Revived Flor y Canto festival gives Latino, Chicano poets a voice
In 1973, at the University of Southern California, some of the world’s greatest Latino and Chicano poets converged for the first contemporary Flor y Canto festival in the United States. One of the participating poets was San Francisco’s current poet laureate, Alejandro Murguía, who has revived the festival this year with an international lineup reminiscent of that occasion.
“It was super-exciting for me because I was one of the youngest poets there, had only published a few things, but all the elder poets were very generous, included me as part of the festival,” Murguía said. “I was treated like a poet. Although obviously I didn’t have the reputation or the books that they did, it was a big moment for me and the community.
“It was the beginning, in some ways, of the Chicano literary renaissance,” he said. “The first books were just coming out by Alurista, and not to mention (Oscar Zeta) Acosta and other writers. … It was the very first time that the community of poets could get together, see each other, make contacts and hear each other’s work. It was really quite historic.”
The festival continued the next year in Texas, and then in New Mexico, Arizona, Wisconsin and Colorado, but then faded away. “So part of my work in the Mission, even before being poet laureate, was to get the momentum going for these festivals,” he said. The last one Murguía organized was three years ago, and before that 2008.
This year’s Flor y Canto is remarkable for several reasons: “The board of supervisors and the mayor declared 24th Street, last year, as a bona fide cultural corridor that needs to be preserved,” Murguía said. “So on the one hand the festival is strengthening the cultural corridor” where most of the events will take place. It’s also, he says, the first time a Flor y Canto has opened up not only to international authors, but also to non-Latinos. An event led by Jack Hirschman will include readings in Spanish, Greek and Turkish.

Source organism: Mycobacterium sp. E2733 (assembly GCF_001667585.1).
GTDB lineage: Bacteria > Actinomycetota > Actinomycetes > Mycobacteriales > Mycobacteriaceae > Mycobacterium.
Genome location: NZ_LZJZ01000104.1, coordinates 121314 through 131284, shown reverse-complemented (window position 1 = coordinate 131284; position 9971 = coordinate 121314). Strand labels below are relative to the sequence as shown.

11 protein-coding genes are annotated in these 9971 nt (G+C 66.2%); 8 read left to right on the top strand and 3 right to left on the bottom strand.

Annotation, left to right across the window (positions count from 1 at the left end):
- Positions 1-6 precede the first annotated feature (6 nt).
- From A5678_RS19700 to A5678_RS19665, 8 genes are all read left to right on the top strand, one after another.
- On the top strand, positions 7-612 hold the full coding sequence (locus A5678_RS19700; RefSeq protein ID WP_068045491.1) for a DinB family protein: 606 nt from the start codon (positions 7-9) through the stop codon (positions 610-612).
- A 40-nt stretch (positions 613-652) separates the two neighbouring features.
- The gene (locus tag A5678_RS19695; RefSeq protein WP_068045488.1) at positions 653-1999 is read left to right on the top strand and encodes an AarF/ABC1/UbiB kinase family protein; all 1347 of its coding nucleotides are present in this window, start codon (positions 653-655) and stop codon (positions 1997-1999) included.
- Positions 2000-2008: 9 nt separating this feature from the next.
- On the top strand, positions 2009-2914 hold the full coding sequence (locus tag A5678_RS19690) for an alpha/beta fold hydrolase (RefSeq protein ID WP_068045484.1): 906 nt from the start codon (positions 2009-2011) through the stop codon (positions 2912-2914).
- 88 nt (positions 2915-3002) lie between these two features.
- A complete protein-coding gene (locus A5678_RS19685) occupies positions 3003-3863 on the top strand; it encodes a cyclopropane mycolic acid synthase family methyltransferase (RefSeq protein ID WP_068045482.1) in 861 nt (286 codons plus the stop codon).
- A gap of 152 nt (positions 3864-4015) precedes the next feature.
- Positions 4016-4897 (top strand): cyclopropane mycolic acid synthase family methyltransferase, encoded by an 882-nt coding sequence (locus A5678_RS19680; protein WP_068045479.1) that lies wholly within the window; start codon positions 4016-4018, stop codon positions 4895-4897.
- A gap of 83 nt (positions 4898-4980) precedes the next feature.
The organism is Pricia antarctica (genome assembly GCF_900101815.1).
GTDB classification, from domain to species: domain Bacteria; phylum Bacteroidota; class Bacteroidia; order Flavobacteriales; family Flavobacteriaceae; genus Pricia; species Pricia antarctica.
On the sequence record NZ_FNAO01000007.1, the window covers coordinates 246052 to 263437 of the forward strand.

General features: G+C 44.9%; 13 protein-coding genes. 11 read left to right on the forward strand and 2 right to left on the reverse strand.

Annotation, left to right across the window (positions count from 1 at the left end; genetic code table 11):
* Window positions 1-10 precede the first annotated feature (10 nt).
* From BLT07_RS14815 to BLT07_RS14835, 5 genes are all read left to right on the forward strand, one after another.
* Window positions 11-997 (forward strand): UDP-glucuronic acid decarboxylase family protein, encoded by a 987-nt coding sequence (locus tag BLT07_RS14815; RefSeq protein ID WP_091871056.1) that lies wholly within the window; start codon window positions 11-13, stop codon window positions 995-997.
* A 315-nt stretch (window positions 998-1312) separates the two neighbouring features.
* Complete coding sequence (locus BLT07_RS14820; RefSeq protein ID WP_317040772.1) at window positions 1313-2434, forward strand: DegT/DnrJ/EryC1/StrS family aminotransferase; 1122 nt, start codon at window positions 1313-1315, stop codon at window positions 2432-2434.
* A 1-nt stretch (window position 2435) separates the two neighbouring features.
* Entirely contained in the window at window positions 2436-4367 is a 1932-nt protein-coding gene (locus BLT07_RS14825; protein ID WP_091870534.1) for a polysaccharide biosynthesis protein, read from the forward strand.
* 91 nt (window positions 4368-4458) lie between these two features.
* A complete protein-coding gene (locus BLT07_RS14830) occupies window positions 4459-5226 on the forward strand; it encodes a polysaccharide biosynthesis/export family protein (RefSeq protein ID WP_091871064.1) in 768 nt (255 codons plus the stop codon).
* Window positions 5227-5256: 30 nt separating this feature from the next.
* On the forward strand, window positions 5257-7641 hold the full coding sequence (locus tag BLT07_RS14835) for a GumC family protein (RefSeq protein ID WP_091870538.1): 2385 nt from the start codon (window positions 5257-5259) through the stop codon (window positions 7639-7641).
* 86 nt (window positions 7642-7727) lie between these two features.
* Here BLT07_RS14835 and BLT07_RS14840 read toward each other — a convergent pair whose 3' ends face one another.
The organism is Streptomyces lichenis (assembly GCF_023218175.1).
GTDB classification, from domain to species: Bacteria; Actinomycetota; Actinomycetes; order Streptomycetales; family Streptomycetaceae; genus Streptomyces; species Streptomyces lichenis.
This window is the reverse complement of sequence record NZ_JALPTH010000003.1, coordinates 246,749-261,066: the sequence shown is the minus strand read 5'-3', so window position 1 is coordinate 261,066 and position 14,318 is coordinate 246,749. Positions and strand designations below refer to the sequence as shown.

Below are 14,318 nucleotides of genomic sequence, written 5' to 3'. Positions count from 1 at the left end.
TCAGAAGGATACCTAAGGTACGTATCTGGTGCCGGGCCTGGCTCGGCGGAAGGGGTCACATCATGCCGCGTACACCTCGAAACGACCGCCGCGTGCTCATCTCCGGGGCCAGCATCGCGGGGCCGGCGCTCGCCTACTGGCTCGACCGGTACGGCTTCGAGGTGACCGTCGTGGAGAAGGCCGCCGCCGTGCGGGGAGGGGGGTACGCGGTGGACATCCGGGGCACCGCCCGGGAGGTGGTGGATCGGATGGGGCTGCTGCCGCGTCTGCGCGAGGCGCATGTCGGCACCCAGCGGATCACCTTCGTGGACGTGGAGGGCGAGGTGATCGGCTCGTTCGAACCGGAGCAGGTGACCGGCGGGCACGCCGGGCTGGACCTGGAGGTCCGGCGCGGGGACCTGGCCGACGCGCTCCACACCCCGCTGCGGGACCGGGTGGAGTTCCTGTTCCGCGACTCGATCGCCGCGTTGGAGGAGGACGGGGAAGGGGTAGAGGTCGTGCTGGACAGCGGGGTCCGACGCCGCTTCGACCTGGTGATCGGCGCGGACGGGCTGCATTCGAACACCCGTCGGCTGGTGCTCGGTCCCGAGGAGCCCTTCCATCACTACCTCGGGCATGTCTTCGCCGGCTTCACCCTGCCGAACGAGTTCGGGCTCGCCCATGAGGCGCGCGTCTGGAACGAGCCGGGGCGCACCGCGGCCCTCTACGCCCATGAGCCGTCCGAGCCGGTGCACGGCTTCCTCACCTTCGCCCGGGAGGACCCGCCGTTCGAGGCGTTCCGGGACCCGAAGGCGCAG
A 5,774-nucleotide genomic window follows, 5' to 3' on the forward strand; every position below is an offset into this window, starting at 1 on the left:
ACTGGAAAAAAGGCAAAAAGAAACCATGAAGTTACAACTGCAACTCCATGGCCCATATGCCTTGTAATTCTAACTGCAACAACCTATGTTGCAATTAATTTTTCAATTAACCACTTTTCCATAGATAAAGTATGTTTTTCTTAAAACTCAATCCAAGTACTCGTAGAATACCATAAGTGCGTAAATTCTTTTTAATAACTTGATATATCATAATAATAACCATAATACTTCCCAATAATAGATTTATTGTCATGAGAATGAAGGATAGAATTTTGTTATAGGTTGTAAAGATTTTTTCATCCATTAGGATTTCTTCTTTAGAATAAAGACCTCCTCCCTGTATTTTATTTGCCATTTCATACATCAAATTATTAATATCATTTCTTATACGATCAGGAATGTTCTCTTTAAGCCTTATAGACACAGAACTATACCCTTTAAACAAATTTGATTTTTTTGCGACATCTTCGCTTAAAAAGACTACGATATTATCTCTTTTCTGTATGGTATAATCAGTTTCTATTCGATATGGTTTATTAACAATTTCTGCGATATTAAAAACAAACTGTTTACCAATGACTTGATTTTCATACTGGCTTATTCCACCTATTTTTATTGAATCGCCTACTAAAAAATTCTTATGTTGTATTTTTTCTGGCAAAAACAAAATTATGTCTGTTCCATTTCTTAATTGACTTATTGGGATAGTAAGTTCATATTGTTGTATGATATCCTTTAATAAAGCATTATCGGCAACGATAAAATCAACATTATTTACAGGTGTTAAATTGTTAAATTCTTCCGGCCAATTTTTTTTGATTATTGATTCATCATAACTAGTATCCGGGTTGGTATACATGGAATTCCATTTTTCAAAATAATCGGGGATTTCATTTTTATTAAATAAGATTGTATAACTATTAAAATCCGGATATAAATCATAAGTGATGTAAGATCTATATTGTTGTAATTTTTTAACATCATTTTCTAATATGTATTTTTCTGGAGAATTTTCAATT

Friday’s reading features Daisy Zamora, widely considered one of the most prominent figures in contemporary Latin American poetry, with the poet laureate of Los Angeles, Luis J. Rodriguez, and Albuquerque’s Demetria Martinez along with the Mission’s Roberto Vargas and Lorna Dee Cervantes.
All of the events, including workshops and youth-based programs, are free, except for the concluding event: a reading by 90-year-old Nicaraguan luminary Ernesto Cardenal. The cost ($20, $12 for students and seniors) is to defray Cardenal’s traveling expenses; the festival was organized without a budget and entirely through volunteer efforts.
“Poetry, literature and the arts offer an alternative to what’s going on in our community,” Murguía said. “And it’s not just the gentrification, but the question of the violence, the arsons, the fires — all these things that are heavily impacting our community — we’re offering an alternative, and we’re offering hope.”
IF YOU GO
The international Flor y Canto literary festival: 6 p.m., Thursday-Saturday, May 14-16. Free, Cafe la Boheme, 3318 24th St., 643-0481,
This article originally appeared in The San Francisco Chronicle.
Photo by Lou Dematteis